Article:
A distinct feature of Market Monetarist thinking is that our starting point for monetary analysis is nominal income and that monetary policy determines nominal income or nominal GDP (NGDP). This is contrary to New Keynesian analysis where monetary policy determines real GDP, which in turn determines inflation via a Phillips curve.
Hence, to Market Monetarists the split between prices and quantities is not a monetary matter. Monetary policy determines NGDP and that is all that monetary policy can do. While we acknowledge that there is a high correlation between real GDP and NGDP in the short-run the causality runs from NGDP to RGDP and not the other way. In the long run inflation is determined as a residual between NGDP, which is a monetary phenomenon, and RGDP, which is determined by supply side factors.
Milton Friedman came to the same conclusion 40 years ago. In a much overlooked (or should I say a forgotten) article from 1971 “A Monetary Theory of Nominal Income” he discusses this topic. The paper is a follow up on “Milton Friedman’s Monetary Framework” in which Friedman discusses his monetary framework with his critics. I have always felt that he failed to explain what he really meant in his “Monetary Framework”. Friedman seems to have realised that himself and his 1971 try to make up this failure.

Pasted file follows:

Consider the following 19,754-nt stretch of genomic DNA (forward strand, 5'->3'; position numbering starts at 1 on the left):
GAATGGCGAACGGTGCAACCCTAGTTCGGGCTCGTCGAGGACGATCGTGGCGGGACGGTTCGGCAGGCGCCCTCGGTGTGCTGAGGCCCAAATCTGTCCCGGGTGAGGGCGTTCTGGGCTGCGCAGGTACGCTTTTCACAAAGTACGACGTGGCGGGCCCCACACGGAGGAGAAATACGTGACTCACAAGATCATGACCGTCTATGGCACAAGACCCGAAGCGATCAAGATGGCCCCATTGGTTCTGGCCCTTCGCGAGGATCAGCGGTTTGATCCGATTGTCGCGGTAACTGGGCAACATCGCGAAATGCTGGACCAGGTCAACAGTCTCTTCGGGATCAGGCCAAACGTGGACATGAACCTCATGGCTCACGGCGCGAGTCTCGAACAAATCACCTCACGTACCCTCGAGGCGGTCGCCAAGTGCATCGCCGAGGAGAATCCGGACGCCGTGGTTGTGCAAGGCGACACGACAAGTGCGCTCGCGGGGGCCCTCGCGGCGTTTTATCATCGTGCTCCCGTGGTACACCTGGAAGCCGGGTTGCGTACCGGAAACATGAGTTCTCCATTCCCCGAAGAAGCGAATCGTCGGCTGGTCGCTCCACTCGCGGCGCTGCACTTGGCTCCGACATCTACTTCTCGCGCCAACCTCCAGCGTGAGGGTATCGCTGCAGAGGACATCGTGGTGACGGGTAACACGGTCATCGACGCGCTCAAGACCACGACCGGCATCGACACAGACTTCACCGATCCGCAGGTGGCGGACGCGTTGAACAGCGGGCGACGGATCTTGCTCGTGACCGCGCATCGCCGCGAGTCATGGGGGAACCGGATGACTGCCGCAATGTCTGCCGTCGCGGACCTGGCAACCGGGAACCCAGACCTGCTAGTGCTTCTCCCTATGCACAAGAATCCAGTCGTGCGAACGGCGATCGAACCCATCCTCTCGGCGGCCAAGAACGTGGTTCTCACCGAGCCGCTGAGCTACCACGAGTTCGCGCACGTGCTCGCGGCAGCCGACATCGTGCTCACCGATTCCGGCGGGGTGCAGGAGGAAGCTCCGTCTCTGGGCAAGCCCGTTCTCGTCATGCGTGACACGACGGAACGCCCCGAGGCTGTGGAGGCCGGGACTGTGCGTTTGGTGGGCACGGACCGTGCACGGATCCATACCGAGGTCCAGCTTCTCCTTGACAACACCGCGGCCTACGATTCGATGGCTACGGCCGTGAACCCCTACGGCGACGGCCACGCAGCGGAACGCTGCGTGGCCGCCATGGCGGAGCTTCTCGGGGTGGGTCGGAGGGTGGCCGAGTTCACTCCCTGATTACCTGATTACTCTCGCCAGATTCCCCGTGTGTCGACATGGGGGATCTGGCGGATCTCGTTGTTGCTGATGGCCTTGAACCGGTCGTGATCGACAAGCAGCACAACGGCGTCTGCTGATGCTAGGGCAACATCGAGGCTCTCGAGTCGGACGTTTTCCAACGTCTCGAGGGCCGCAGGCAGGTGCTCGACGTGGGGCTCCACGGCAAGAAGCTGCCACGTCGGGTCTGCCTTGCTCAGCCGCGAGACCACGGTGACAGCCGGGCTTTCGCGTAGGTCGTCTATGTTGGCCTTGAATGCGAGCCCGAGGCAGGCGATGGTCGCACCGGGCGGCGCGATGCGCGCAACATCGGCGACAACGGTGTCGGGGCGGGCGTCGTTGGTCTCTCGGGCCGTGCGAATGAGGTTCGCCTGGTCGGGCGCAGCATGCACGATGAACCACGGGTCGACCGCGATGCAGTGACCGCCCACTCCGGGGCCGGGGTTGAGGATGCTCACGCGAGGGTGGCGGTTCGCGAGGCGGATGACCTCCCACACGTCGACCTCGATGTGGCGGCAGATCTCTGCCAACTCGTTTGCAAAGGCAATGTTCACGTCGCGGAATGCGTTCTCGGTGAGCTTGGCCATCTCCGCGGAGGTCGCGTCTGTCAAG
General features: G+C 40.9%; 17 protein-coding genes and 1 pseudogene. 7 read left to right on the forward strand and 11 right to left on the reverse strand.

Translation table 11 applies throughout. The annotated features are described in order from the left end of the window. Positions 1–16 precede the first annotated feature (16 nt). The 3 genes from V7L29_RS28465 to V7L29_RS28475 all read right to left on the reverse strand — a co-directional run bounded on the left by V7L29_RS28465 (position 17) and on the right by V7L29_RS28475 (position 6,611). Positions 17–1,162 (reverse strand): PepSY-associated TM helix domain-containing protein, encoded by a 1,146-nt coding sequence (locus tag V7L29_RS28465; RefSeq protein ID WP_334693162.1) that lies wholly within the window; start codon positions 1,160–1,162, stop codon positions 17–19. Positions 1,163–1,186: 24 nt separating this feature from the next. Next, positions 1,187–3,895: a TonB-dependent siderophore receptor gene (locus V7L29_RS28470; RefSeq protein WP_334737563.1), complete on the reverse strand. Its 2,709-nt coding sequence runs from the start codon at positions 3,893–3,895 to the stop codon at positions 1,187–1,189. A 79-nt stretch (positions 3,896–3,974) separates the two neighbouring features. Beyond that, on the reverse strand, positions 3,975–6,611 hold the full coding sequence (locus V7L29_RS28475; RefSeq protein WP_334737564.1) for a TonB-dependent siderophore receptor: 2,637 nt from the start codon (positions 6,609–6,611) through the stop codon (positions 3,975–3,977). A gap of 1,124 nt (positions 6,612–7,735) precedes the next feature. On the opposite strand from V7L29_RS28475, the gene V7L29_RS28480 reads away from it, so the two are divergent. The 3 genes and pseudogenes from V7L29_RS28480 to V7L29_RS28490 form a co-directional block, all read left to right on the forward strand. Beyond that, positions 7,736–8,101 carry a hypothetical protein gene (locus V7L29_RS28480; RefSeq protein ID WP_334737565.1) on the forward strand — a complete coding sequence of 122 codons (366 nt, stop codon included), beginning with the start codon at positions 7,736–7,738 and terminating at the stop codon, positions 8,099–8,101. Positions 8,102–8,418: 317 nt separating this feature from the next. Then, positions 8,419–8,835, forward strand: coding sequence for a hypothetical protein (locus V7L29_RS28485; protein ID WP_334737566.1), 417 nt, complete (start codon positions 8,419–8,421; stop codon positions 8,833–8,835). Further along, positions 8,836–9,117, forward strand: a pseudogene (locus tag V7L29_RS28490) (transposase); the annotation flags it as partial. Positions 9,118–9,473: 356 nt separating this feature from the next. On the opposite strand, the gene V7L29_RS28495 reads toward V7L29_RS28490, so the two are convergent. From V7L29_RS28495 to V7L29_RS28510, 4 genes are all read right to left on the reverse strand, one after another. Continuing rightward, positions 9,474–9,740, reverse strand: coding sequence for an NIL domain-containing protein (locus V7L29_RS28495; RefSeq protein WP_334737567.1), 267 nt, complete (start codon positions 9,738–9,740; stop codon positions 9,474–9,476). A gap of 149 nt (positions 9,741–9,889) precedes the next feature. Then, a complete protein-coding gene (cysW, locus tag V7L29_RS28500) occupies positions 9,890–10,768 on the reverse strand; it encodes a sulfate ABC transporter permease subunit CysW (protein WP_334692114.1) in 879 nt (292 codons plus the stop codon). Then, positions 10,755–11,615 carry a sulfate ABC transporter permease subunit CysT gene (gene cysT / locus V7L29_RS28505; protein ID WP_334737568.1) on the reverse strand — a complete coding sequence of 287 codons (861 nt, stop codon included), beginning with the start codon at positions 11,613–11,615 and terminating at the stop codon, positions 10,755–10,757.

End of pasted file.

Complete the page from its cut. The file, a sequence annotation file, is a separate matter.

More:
Here is Friedman:
“In … “A Theoretical Framework for Monetary Analysis,” I outlined a simple model of six equations in seven variables that was consistent with both the quantity theory of money and the Keynesian income-expenditure theory…The difference between the two theories is in the missing equation the quantity theory adds an equation stating that real income is determined outside the system (the assumption of “full employment”); the income-expenditure theory adds an equation stating that the price level is determined outside the system (the assumption of price or wage rigidity)…The present addendum to my earlier paper suggests a third way to supply the missing equation. This third way involves bypassing the breakdown of nominal income between real income and prices and using the quantity theory to derive a theory of nominal income rather than a theory of either prices or real income. While I believe that this third way is implicit in that part of my theoretical and empirical work on money that has been concerned with short-period fluctuations, I have not heretofore stated it explicitly. This third way seems to me superior to the other two ways as a method of closing the theoretical system for the purpose of analyzing short-period changes. At the same time, it shares some of the defects common to the other two ways that I listed in the earlier paper.”
Hence, Friedman here acknowledges that the problem in the “Framework” papers was that he tried to come up with a monetary theory that followed a Keynesian route from RGDP to prices rather than “bypassing the breakdown of nominal income between real income and prices and using the quantity theory to derive a theory of nominal income”.
This is something completely lost in modern macroeconomic thinking, which see monetary policy working through a Phillips curve. This is somewhat odd given the weak empirical foundation for the existence of a Phillips curve.